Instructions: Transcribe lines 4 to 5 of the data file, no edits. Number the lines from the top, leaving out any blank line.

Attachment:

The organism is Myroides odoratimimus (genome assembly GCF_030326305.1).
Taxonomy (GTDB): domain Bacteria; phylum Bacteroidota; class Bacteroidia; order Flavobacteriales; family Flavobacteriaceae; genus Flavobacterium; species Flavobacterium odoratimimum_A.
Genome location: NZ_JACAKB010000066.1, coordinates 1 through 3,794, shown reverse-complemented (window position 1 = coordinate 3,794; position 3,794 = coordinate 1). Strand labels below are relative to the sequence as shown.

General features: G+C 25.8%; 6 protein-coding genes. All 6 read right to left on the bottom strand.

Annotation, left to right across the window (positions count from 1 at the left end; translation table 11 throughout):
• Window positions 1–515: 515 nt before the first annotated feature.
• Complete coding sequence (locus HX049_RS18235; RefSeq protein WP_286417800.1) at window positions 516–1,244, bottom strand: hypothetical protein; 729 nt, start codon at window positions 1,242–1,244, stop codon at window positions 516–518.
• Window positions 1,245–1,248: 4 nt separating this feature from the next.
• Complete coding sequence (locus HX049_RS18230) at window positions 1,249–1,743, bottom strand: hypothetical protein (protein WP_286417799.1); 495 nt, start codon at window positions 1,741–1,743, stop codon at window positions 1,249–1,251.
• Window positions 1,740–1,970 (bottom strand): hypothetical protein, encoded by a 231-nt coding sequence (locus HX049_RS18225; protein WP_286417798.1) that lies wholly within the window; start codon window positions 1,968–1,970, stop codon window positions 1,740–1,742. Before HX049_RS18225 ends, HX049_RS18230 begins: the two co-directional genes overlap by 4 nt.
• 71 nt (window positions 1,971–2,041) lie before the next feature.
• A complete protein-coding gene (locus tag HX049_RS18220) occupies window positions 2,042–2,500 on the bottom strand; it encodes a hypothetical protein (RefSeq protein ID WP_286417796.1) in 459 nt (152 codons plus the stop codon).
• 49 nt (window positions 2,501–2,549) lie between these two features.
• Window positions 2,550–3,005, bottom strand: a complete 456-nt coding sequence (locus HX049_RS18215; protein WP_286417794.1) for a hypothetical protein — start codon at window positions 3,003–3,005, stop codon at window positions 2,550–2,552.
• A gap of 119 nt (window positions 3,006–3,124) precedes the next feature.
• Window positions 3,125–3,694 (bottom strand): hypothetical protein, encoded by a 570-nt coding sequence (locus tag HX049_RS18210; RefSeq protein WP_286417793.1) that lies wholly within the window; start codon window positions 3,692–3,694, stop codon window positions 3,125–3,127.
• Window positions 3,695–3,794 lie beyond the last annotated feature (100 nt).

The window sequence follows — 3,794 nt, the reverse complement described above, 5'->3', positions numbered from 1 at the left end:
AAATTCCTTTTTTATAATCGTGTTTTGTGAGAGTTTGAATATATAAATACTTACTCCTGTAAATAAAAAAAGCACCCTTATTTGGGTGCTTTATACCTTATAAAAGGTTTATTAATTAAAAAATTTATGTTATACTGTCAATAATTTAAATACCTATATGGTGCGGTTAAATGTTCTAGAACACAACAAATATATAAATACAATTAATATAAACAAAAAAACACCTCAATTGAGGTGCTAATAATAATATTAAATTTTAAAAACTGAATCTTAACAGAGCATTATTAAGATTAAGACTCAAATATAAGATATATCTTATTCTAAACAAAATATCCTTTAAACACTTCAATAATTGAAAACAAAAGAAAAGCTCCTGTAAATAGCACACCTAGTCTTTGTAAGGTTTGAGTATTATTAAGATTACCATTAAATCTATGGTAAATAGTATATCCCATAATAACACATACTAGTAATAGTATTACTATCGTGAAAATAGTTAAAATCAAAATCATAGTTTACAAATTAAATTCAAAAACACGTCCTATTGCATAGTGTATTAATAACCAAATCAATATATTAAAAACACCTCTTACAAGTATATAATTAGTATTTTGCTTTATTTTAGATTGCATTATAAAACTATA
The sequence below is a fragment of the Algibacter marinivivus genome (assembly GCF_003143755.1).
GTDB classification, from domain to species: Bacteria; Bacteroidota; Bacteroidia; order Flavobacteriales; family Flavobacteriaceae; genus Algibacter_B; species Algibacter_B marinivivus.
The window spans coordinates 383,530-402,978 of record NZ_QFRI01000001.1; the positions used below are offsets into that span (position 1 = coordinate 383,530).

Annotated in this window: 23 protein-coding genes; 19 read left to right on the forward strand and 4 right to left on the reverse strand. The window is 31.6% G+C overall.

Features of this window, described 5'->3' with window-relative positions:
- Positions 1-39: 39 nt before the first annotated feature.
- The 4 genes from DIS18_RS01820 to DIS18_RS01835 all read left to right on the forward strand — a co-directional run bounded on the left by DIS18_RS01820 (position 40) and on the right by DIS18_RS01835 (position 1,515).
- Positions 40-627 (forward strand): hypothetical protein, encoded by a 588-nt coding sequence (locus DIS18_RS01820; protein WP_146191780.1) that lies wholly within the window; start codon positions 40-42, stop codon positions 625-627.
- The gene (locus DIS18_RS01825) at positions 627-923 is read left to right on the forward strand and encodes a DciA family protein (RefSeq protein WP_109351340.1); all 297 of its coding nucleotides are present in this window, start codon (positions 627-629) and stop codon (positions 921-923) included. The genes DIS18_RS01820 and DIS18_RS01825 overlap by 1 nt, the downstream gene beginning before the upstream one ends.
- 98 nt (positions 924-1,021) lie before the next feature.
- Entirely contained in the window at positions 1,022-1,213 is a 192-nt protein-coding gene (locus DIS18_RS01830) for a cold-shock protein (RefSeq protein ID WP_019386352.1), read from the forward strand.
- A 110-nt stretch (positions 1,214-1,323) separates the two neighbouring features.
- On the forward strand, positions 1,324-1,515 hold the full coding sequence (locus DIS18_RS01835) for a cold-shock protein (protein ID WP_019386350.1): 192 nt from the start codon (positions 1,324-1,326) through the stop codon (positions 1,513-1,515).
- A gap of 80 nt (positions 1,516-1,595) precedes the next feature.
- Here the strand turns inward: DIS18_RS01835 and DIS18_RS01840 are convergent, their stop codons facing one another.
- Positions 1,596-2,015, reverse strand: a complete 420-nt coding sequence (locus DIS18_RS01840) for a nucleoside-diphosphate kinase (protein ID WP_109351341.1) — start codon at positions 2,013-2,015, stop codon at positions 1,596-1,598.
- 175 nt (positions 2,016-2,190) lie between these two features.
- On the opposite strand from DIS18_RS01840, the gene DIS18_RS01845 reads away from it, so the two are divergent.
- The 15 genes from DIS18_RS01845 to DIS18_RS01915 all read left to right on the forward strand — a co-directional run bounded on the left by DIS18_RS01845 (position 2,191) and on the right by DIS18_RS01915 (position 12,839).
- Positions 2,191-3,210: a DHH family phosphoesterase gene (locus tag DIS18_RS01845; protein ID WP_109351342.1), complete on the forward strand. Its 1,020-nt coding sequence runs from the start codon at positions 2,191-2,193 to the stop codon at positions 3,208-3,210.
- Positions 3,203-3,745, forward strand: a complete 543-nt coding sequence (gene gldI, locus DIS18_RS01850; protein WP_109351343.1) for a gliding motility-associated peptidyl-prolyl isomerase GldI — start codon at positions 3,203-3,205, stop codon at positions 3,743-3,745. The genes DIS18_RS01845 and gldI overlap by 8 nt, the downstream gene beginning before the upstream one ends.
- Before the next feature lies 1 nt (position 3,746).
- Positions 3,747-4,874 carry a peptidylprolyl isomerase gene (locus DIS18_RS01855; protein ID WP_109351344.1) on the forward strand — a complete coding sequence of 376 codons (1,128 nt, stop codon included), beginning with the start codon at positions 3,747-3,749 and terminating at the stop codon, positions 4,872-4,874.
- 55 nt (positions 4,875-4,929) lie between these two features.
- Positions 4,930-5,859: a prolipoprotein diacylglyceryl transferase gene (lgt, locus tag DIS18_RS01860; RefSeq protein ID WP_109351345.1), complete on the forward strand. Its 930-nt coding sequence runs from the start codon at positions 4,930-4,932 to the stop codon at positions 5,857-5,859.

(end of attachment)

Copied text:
General features: G+C 25.8%; 6 protein-coding genes. All 6 read right to left on the bottom strand.

Annotation, left to right across the window (positions count from 1 at the left end; translation table 11 throughout):